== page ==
Collections Lawsuits

Tuesday , 30, December 2014 Leave a comment

Bankruptcy Lawyer in Freehold NJ.

Monmouth County Bankruptcy Lawyers explain the collections process. So, you are behind on your debt payments. Here is how the collections process works in a nutshell.

The Summons

The debt collector cometh when a lawsuit is filed against you and you get a summons and a complaint. The complaint is the legal document stating the factual basis of the debt and the relief the collector is seeking from the Court. The summons advises of when and where you need to file an answer (respond) to the complaint.

Generally, the summons and complaint will be mailed to you as most collections action are based in Special Civil Court.

Answer

Ignorance is not bliss! Always best to answer a complaint.  The answer is the legal document in which you state your defense to allegations in the complaint.  In New Jersey, you must submit your answer within 35 days after service of the summons. 4:6-1. If you fail to answer timely you may be subject to default judgment. Default judgement is not a good thing.

Your day in Court

Most cases settle before they reach the point of requiring and trial and judicial determination.  Most creditors want to settle their collections accounts and therefore, may agree to accept a lump sum payment of less than the total amount of your debt.  Either side may offer to settle the lawsuit at anytime. It is best to speak with an attorney to review your settlement paperwork. All cases in the Special Civil Part go to Bar Panel. Bar Panel Program utilizes volunteer attorneys who have practiced and have experience in Special Civil Part matters. All contested (answered) cases are scheduled for trial before a judge. The parties to the suit are required to appear on the scheduled date. Prior to the trial actually starting, the case is assigned to a bar panelist. Each panel consists of one volunteer neutral attorney who will discuss the case with the parties in an effort to settle the case. Should the case settle, the bar panelist will assist the parties in writing agreement/settlement terms as necessary.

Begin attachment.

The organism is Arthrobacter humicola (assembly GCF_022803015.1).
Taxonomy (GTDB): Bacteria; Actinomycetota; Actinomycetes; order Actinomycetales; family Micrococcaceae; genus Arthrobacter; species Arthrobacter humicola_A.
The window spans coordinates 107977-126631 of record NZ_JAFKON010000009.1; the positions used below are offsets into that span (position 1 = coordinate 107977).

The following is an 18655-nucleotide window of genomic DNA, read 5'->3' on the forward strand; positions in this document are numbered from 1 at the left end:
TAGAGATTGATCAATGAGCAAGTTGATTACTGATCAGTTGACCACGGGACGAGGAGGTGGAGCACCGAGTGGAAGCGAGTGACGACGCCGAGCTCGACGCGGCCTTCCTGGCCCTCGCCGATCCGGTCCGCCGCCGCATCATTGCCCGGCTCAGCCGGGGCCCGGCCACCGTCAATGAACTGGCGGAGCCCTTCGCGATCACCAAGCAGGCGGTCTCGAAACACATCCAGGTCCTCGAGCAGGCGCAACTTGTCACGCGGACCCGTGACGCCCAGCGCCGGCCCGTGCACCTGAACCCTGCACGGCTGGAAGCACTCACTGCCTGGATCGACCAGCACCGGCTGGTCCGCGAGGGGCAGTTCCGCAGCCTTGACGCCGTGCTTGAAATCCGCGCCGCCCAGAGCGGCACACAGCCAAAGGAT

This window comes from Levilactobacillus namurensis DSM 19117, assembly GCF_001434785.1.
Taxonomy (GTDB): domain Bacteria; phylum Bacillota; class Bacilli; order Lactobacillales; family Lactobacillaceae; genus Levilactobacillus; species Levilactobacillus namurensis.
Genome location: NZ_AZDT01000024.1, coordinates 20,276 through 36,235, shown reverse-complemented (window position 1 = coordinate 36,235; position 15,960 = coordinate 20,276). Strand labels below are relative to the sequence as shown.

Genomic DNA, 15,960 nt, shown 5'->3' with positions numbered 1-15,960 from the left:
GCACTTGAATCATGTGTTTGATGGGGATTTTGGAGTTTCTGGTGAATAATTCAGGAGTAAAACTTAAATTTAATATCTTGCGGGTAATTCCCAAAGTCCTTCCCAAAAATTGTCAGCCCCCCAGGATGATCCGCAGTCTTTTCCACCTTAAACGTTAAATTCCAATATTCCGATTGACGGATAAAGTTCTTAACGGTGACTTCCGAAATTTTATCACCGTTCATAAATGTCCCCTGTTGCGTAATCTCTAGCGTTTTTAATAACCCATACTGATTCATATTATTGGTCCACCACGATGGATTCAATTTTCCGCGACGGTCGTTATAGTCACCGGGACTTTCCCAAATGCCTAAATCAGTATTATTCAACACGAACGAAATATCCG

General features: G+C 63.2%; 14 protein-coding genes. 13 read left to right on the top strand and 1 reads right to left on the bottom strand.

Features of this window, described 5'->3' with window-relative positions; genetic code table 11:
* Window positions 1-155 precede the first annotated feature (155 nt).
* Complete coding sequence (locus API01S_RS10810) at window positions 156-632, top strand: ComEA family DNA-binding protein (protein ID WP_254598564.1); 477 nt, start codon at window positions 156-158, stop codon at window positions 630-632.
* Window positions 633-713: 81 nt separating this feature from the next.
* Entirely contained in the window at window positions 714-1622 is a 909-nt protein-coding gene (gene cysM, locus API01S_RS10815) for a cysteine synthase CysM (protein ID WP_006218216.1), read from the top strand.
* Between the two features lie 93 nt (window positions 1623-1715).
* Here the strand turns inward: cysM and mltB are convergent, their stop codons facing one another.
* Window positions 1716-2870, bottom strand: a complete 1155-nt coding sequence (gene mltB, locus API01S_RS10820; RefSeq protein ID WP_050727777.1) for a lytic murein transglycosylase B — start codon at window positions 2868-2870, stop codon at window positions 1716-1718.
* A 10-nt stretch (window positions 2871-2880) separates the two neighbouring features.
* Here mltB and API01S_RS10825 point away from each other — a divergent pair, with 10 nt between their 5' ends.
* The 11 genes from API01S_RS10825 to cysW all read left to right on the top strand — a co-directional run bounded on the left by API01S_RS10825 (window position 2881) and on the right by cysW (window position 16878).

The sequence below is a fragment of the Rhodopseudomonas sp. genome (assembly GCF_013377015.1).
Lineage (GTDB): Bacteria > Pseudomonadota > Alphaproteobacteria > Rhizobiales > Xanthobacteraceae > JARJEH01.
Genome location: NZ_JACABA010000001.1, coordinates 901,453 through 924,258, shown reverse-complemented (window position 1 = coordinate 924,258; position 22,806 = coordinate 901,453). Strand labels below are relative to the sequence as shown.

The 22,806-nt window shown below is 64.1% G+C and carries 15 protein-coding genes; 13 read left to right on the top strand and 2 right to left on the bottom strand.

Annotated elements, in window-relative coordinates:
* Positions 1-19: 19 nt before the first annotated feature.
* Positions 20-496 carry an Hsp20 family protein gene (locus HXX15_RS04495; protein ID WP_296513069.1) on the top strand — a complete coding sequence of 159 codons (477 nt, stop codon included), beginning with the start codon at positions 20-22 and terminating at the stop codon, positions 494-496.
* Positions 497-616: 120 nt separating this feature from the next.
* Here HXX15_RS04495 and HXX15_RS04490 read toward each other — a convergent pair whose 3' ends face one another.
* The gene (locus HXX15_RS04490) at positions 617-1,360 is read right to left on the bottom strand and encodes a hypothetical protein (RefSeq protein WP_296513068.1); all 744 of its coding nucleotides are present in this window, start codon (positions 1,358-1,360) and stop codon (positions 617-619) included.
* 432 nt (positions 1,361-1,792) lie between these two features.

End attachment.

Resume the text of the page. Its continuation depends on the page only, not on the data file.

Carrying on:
If it is a special civil proceeding you will get notice of your Court date in the mail. You can always be proactive and call the Court clerk with your docket number and find out the Court date.

The trial allows both sides to present their evidence proving or disproving the debt. Most trials take no longer than a day or two.

Judgment

At the end of the trial, the judge will enter a judgment. She or he will determine whether the case was brought within the Rules of the Court and if the debt is valid pursuant to NJ law. If not he or she will dismiss the case.  If there’s no reason to dismiss the case, the Judge will determine whether you owe the creditor anything and, if so, how much.

How Bankruptcy can help

Bankruptcy can discharge the underlying debt which you are being sued upon. This means the lawsuit will not go forward and the debt will eliminated. Of course every case has a different set of facts and requires legal analysis. You should consult with a Bankruptcy Attorney to see what is the best option for your case and your circumstances. We have an extensive Frequently asked questions section on our website. This may answer many of your initial questions about bankruptcy. You can always call us for a free consultation or submit a web inquiry on our contact us page.

 

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